Calif. Commissioner Adopts 20.9 Percent Decrease in Workers’ Comp Pure Premium Rates

June 1, 2004

California Insurance Commissioner John Garamendi on Friday announced his decision to lower the advisory pure premium rate for workers’ compensation insurance in California by 20.9%, a clear signal that substantial savings from system reform are reportedly available to provide relief to employers currently paying the highest premiums in the nation.

The recommendation from the Commissioner represents the impact of the estimated $5.5 billion in savings from last year’s reform, AB 227 and SB 228, as well as the impact of this year’s reform, SB 899, estimated to save $2.25 billion. A substantial portion of the SB 899 savings can be attributed to cleanup of AB 227 and SB 228.

Garamendi’s ruling, which insurers are not bound to follow but use as a benchmark, will impact policies issued or renewed on and after July 1, meaning that savings could have a significant impact on employer premiums for many businesses this year.

“The tremendous savings from these reforms will rejuvenate California’s economy by reducing employer premiums, and providing better and more appropriate medical care to our injured workers,” said Garamendi. “But our work is not finished. We must now do everything in our power to ensure that all of the savings go to premium relief for employers, and not to insurers’ bottom lines.”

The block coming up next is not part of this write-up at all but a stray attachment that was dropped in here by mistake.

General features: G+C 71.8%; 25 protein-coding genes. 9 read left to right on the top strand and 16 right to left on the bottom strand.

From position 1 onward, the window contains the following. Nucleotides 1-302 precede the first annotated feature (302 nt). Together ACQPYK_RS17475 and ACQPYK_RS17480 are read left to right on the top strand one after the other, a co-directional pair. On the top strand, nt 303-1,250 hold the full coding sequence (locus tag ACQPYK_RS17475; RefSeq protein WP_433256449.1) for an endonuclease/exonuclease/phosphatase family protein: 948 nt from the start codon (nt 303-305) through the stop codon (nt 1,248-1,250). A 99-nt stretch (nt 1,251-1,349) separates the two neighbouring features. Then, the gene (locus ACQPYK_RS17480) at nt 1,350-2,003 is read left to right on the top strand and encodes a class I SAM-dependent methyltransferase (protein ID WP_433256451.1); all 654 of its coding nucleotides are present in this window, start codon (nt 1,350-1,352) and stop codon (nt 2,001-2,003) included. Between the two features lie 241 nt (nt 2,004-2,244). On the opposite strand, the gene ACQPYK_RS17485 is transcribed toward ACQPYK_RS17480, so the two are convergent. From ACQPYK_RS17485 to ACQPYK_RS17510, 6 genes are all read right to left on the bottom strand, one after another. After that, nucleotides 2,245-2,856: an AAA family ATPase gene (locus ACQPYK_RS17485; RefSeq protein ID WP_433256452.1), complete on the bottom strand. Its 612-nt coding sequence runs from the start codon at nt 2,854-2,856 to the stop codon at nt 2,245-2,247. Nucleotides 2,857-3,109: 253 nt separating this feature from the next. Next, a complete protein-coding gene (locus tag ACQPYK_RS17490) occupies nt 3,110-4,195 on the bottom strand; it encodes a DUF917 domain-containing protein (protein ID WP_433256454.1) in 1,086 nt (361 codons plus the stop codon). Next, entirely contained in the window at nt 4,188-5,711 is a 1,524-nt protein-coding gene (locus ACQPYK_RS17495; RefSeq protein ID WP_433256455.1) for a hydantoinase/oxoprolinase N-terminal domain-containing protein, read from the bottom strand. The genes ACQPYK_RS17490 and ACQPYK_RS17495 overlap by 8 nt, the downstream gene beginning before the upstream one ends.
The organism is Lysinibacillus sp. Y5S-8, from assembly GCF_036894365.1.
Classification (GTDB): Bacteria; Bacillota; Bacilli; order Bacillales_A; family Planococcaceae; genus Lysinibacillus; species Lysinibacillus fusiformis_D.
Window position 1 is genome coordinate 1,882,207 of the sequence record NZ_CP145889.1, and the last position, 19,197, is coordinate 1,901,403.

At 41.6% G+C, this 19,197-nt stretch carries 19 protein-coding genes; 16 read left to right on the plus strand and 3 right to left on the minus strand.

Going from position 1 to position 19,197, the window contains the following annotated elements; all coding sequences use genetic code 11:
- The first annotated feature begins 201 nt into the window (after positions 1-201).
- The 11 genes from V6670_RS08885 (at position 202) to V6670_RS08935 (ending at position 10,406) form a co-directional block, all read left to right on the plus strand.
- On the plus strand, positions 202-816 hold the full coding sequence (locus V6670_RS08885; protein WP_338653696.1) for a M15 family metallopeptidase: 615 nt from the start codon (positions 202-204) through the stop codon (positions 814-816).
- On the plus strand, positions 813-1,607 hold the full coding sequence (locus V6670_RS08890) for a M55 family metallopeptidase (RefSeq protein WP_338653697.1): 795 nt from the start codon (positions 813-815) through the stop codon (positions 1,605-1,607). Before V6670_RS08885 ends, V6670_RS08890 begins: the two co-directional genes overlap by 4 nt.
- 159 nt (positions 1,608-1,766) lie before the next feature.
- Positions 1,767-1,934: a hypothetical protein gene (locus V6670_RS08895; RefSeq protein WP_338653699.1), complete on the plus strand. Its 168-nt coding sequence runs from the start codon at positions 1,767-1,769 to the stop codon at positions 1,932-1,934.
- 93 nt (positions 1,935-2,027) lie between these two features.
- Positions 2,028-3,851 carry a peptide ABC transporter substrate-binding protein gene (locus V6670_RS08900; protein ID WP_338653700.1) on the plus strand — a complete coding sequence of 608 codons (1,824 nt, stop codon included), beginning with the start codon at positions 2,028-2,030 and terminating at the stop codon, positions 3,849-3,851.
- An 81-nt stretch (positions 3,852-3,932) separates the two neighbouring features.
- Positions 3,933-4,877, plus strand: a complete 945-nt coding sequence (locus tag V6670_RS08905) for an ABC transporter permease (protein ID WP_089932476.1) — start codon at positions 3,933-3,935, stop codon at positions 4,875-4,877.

The Commissioner made the announcement of his pure premium advisory rate at A-1 Door & Business Solutions in Sacramento. Employers such as CEO Jeffery Wilson have reportedly seen their premium rates skyrocket over the past several years primarily due to out of control medical costs and general system dysfunction.

Garamendi made workers’ comp reform his top priority upon taking office in January 2003, immediately focusing attention on the escalating medical costs. Reforms reportedly based largely on his roadmap instituted treatment guidelines and established rules that helped rein in the rising cost.

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